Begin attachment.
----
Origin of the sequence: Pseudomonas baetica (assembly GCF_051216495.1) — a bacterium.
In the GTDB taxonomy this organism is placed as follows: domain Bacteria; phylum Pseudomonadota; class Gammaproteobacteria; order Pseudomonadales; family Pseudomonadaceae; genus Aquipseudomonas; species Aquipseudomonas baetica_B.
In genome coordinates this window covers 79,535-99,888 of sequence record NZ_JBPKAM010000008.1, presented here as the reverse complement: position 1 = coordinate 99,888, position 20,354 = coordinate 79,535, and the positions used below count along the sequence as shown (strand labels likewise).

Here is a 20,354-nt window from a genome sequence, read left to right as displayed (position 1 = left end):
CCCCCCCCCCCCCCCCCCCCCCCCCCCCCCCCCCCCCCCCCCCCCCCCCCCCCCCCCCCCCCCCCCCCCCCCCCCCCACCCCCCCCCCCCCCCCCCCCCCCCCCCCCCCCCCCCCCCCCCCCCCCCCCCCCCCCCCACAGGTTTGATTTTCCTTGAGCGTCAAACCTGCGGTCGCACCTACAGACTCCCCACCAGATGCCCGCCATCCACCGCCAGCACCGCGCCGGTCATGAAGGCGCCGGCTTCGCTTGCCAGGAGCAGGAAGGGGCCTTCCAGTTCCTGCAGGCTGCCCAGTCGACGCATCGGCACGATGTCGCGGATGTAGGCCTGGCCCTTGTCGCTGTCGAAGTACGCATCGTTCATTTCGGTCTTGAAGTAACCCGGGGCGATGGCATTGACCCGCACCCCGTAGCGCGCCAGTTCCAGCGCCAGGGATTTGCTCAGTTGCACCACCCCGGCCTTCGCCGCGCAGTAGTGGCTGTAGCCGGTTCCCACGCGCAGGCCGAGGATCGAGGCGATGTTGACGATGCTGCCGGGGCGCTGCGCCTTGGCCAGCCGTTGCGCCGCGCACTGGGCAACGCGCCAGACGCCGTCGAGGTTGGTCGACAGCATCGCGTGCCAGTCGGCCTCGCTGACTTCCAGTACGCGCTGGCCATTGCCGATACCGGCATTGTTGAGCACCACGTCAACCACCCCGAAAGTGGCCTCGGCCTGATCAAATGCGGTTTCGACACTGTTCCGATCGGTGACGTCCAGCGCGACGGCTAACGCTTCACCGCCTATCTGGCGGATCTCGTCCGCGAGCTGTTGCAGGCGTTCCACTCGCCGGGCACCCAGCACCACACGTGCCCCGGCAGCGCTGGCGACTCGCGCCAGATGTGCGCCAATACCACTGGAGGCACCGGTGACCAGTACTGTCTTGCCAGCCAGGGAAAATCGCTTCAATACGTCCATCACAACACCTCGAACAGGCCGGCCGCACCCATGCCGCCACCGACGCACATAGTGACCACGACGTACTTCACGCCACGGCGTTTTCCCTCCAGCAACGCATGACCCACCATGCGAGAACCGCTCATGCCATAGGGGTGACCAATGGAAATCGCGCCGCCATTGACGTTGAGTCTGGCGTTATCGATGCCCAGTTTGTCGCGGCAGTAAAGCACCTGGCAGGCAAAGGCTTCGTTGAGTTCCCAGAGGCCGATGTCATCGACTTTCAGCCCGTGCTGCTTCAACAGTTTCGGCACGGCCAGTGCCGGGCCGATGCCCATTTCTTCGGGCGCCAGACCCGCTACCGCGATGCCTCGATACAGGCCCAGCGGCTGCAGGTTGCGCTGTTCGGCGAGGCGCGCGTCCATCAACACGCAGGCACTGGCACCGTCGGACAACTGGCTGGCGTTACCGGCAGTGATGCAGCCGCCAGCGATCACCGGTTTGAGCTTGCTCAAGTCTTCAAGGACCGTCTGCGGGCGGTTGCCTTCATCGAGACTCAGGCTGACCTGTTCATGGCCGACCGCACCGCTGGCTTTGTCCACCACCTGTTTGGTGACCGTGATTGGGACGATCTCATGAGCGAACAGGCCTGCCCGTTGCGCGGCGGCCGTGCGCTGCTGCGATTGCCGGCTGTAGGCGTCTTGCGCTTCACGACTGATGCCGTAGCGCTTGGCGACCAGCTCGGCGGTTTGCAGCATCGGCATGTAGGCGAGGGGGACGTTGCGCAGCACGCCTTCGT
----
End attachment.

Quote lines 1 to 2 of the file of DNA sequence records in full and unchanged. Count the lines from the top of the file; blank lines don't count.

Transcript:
Origin of the sequence: Pseudomonas baetica (assembly GCF_051216495.1) — a bacterium.
In the GTDB taxonomy this organism is placed as follows: domain Bacteria; phylum Pseudomonadota; class Gammaproteobacteria; order Pseudomonadales; family Pseudomonadaceae; genus Aquipseudomonas; species Aquipseudomonas baetica_B.